Joseph Pulitzer in the Dominican Republic

 

In 2008, Junot Diaz become only the second Latino to win the Pulitzer Prize in fiction for his novel, The Brief Wondrous Life of Oscar Wao. Only Oscar Hijuelos preceded Diaz, winning the award in 1990 for The Mambo Kings Play Songs of Love. The Pulitzer Prize was establish by Joseph Pulitzer upon his death, and has been awarded in the Fiction category since 1918 (the category was originally named Novel until 1947). The authors who have been awarded the prize for fiction arguably include the most influential American writers of the twentieth century; Ernest Hemingway, John Steinbeck, John Updike, Alice Walker, William Faulkner, and Toni Morrison just to name a few. The award is traditionally bestowed upon writers who have previously exhibited excellence, and who the board feels will continue to be a significant influence in the field. Some argue that the Pulitzers have traditionally shunned minorities in the past, and by the current record of Latino prize winners, there may be some truth to this. But the significance of the Pulitzers cannot be denied. Their bestowal of the award for Diaz’s work is monumental regardless of his ethnicity. After Diaz’s win, Hijuelos cautioned, “You have to be careful in the sense of encountering people who wouldn’t give you the time of day before, and suddenly you’re in the club…For me, when I won the Pulitzer, I remember thinking, ‘Where were all these Latino lovers before?’”[1]

Like Junot’s short stories, Oscar Wao, is a very personal depiction of life in America for children of Dominican immigrants. It brings to life an aspect of American society previously unknown to outsiders. So rather than ask where all the Latino lovers have been, Junot Diaz actually invites everyone to join in. This personal feeling has been a characteristic of all of the literary readings we have read throughout this semester. Richard Wright, Anzia Yezierska, Sherman Alexie, and Diaz use very personal depictions of their environments growing up to educate audiences about their cultural and ethnic heritages. And these authors have crafted some of the most compelling literature in American history. So why has it taken eighteen years for the Pulitzer Prizes to award its second Latino author? Are authors who specifically target audiences outside their respective ethnic identities fulfilling their responsibilities to the larger society? Or are they selling out by using their heritage to attract larger audiences? Is it the art and cultural award organizations’ responsibility to promote works by different ethnic or minority groups?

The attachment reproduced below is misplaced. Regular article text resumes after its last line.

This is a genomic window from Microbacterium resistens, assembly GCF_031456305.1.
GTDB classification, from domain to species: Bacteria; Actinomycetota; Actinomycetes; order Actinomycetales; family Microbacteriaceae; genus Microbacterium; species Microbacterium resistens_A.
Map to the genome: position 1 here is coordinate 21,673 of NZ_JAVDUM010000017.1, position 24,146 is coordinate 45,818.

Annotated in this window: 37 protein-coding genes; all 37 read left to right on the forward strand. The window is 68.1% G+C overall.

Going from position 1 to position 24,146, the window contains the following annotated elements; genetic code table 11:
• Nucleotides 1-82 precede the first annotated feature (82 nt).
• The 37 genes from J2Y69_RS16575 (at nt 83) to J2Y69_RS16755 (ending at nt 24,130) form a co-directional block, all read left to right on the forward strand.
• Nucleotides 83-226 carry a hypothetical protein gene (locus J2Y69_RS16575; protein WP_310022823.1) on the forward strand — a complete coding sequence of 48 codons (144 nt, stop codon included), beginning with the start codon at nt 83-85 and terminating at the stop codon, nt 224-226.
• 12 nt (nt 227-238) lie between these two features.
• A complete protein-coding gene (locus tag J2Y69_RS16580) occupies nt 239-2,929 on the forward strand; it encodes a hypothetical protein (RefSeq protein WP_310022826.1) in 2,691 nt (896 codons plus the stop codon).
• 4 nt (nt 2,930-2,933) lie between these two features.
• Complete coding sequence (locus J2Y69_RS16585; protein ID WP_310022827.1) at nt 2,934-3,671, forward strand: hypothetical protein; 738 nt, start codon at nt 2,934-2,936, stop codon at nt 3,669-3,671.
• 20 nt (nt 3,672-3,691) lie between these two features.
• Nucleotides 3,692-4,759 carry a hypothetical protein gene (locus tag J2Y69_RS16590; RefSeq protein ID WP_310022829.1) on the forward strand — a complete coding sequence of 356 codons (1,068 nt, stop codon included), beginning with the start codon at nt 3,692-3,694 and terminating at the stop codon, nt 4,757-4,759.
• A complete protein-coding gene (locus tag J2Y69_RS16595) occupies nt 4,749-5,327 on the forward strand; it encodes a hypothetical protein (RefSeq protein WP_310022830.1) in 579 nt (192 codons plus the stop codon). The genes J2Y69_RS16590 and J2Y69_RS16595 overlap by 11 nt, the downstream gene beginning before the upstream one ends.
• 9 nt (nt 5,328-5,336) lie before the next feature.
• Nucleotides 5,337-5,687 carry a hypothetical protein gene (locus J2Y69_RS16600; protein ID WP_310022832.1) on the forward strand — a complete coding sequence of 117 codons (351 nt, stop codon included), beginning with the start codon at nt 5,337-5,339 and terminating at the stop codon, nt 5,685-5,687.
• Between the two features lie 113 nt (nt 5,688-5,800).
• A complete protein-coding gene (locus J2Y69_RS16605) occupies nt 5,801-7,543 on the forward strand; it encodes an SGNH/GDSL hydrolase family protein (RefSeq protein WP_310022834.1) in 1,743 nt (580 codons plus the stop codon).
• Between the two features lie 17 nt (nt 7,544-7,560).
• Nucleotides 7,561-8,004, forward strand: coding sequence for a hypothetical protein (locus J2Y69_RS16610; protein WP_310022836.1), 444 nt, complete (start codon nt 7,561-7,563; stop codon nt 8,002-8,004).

[1] Carlos Rodriguez Martorell, “Take it easy Junot, says fellow Pulitzer Prize-winner Oscar Hijuelos,” New York Daily News, April 15, 2008.

2 thoughts on “Joseph Pulitzer in the Dominican Republic

  1. It’s also interesting to think about how the authors’/artists’ communities feel about the sudden spotlight being shined on their culture. Are they excited to share their stories/lives, or do they resent the white establishment for trying to infringe on a personal sphere that is uniquely theirs? Obviously, reactions will vary from person to person, but I wonder if there is a general consensus in any of these communities as to whether this attention is a plus or a negative.

  2. When the writing is extremely personal, as in the case of Diaz or Anzia Yezierska, I think it would be unfair to label that as selling out, or writing for a larger audiences. They are writing what they know and what they feel needs to be shared with any audience. Sometimes I feel like resistance to going “mainstream” is a condition for white people (http://stuffwhitepeoplelike.com/2008/01/30/40-indie-music/).

    Of course it’s not, but Claire raises an interesting point about their audiences. In the context of our readings on descent, I would think that claiming a Pulitzer Prise winning author would be more of a point of pride.

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